In accordance with the present invention, it has been found that the advantages of inert, high pressure sintering can be achieved, without the attendant hazards, by utilizing the arrangement illustrated in the drawing. One method is when the cover 8 is composed of a layer of powder, the furnace temperature is raised rapidly to a temperature above the glass formation temperature of the material of the cover layer 8. This temperature is held for a brief period to cause preliminary consolidation of the material of the cover layer 8. Thereafter, the furnace temperature is reduced to the normal sintering temperature and is held for an appropriate period of time to permit sintering of the compact 2.
In a typical example, where the compact 2 was an injection molded turbine blade, formed of Si3 N4 plus about 20 weight percent of CeO2, the compact 2 was placed in a graphite crucible 4, and was surrounded by Si3 N4 powder, containing no sintering aid 6. A cover layer 8 of powdered Si3 N4, containing about 20 weight percent of CeO2, was disposed above the powder 6 within the crucible 4. The crucible 4 was placed in a sintering oven and a nitrogen environment at about one atmosphere was established within the oven. The temperature in the oven was raised to about 1770° C. and was held at that level for about five minutes. Thereafter, the temperature in the oven was reduced to about 1725° C. to 1750° C. for a period of about one hour. The resulting turbine blades were found to have undergone negligible weight loss and to have densities greater than 95% of theoretical. The blade material exhibited excellent room temperature properties, having flexure strengths of 80,000 psi to 120,000 psi.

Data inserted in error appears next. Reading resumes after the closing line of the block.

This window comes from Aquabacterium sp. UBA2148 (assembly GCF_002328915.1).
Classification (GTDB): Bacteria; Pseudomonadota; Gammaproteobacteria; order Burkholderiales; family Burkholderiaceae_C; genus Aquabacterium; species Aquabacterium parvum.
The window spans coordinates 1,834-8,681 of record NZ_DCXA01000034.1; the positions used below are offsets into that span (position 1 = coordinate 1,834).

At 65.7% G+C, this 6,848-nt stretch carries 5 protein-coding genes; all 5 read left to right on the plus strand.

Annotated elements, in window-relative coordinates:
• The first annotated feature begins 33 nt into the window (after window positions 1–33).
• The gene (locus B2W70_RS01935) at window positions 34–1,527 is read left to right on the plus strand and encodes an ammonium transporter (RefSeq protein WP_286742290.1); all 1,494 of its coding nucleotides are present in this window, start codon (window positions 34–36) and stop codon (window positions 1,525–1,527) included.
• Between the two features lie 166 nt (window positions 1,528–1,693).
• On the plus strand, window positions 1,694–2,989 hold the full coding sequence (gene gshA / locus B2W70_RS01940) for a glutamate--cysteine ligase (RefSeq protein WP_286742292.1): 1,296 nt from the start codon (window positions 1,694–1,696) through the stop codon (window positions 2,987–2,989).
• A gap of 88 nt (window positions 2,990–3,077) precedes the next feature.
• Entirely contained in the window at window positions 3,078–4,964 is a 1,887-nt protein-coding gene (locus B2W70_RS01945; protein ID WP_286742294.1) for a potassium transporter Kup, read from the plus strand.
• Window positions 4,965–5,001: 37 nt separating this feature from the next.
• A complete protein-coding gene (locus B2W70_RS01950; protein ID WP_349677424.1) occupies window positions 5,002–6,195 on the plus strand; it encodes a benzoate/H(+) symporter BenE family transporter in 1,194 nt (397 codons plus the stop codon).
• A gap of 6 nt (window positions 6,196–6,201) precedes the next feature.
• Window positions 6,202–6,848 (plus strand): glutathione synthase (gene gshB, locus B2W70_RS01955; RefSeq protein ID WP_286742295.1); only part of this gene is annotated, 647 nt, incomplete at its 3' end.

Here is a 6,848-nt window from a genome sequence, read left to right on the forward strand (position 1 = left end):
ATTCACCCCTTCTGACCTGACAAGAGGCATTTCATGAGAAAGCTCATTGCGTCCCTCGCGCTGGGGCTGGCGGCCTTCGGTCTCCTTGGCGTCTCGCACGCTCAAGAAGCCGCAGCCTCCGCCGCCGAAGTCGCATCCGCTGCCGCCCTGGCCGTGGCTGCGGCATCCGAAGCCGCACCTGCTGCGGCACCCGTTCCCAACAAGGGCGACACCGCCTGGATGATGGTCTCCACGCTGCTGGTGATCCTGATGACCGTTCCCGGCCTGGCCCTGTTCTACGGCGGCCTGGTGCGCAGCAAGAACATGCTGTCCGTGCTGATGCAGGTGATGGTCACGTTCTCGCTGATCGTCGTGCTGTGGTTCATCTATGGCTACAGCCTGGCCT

Obviously, numerous variations and modifications may be made without departing from the present invention. Accordingly, it should be clearly understood that the forms of the present invention described above are illustrative only and are not intended to limit the scope of the present invention.
It will, of course, be realized that various modifications can be made in the design and operation of the present invention without departing from the spirit thereof. Thus, while the principal, preferred construction, and mode of operation of the invention have been explained, and what is now considered to represent its best embodiment has been illustrated and described, it should be understood that within the scope of the appended claims the invention may be practiced otherwise than as specifically illustrated and described.
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|U.S. Classification||264/671, 264/332, 264/338, 501/92|
|International Classification||C04B35/593, C04B35/64, C04B35/584|
|Cooperative Classification||C04B35/584, C04B35/64, C04B35/5935|
|European Classification||C04B35/593B, C04B35/584, C04B35/64|